- Posted Wednesday July 16, 2014
9th annual 'stepNout' is planned Nov. 2 at Scottsdale Sports Complex
SCOTTSDALE, Ariz. - July 16, 2014 - The 9th
annual stepNout Run, Walk Dash, a major fundraising event
for pancreatic cancer research at the Translational Genomics Research
Institute (TGen), is moving to the Scottsdale Sports
More than 1,000 participants have attended stepNout in each of the past few years, and even more are expected to attend this year's morning-long event on Nov. 2 in Scottsdale, featuring fun, competitive races for all ages and abilities, including the event's signature 5K run.
"We are thrilled to announce that our enormously successful stepNout event will come to the City of Scottsdale. By partnering in this new way with the City of Scottsdale, TGen is generating answers and hope in the search for new treatments for patients with pancreatic cancer," said TGen Foundation President Michael Bassoff.
Vowing to "fight pancreatic cancer, one step at a time," stepNout organizers plan to raise more than $150,000 this year on the way to eventually surpass the $1 million mark in fundraising. Participants have donated more than $750,000 since the event started in 2006 at Kiwanis Park in Tempe.
One of TGen's goals is to develop a method of early detection for pancreatic cancer. Currently, there are no tests to catch this disease in its early stages. As a result, it often is not diagnosed until its late stages, making it more difficult to treat.
Pancreatic cancer this year will take the lives of nearly 40,000 Americans, the nation's fourth-leading cause of cancer-related death.
TGen's pancreatic cancer research is led by Dr. Daniel D. Von Hoff, TGen's Distinguished Professor and Physician-In-Chief, and Chief Scientific Officer for the Virginia G. Piper Cancer Center Clinical Trials at Scottsdale Healthcare, a partnership with TGen.
Dr. Von Hoff is recognized as one of the world's leading authorities on pancreatic cancer. He and his team have helped develop three different treatment regimens to improve survival for people with advanced pancreatic cancer. If applied earlier, these regimens have the potential to make an even more powerful impact against the disease.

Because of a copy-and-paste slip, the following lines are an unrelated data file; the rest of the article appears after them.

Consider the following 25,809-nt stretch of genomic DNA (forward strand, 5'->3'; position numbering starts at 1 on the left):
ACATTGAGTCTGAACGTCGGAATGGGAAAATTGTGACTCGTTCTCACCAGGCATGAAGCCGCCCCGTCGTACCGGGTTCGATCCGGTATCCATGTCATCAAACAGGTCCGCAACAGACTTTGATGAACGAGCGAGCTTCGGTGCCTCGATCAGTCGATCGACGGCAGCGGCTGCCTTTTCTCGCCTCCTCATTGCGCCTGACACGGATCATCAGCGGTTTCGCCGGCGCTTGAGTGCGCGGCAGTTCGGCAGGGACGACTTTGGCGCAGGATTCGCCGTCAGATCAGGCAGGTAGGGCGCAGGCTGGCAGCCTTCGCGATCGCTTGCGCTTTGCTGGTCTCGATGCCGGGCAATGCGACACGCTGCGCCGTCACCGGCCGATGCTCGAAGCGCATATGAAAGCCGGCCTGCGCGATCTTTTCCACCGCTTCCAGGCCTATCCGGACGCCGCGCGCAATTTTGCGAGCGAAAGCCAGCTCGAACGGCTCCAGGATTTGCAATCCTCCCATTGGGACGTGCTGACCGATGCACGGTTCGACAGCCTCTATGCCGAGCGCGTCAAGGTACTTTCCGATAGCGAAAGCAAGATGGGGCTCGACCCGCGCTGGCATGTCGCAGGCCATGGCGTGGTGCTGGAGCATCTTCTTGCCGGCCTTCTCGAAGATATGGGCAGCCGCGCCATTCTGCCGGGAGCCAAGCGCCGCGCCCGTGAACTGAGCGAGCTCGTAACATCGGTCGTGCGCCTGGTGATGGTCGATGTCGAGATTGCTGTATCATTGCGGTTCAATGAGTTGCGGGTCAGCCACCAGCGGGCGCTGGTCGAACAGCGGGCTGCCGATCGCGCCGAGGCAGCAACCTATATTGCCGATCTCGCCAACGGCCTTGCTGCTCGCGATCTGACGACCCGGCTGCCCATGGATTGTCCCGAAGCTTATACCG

"We are proud to add stepNout to the calendar of exciting and meaningful events that call Scottsdale home. TGen is one of the most significant contributors to Scottsdale's Cure Corridor of research and medical facilities, offering world-class healthcare opportunities to residents of Scottsdale and all Arizona citizens," said Scottsdale Mayor W.J. "Jim" Lane.
Scottsdale Sports Complex, 8081 E. Princess Drive, is a state-of the-art, 71-acre competitive sport facility offering tournament level playing conditions. The facility accommodates a variety of flat field sports such as soccer, lacrosse, football, Ultimate Frisbee and rugby. In addition to sports fields, the complex has a lighted basketball court, a shaded playground, multi-use paths, open park space and two restroom facilities.
If you go to stepNout
What: TGen's 9th annual stepNout Run/Walk/Dash for pancreatic cancer research.
Where: Scottsdale Sports Complex, 8081 E. Princess Drive, northeast of Hayden and Bell roads, between Loop 101 and Frank Lloyd Wright Boulevard.
When: 7-11 a.m. Sunday, Nov. 2. Registration starts at 7 a.m.; races begin at 9 a.m.; an awards ceremony is set for 10 a.m.; and a kids' dash is planned for 10:30 a.m.
Cost: Registration fees range from $15 to $35, depending on age and competition. Children ages 4 and under are free.
Registration: Register at the event, or register online by Oct. 28 by visiting www.tgenfoundation.org/step.
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Translational Genomics Research Institute (TGen) is a Phoenix, Arizona-based non-profit organization dedicated to conducting groundbreaking research with life changing results. TGen is focused on helping patients with cancer, neurological disorders and diabetes, through cutting edge translational research (the process of rapidly moving research towards patient benefit). TGen physicians and scientists work to unravel the genetic components of both common and rare complex diseases in adults and children. Working with collaborators in the scientific and medical communities literally worldwide, TGen makes a substantial contribution to help our patients through efficiency and effectiveness of the translational process. For more information, visit:www.tgen.org.
TGen Senior Science Writer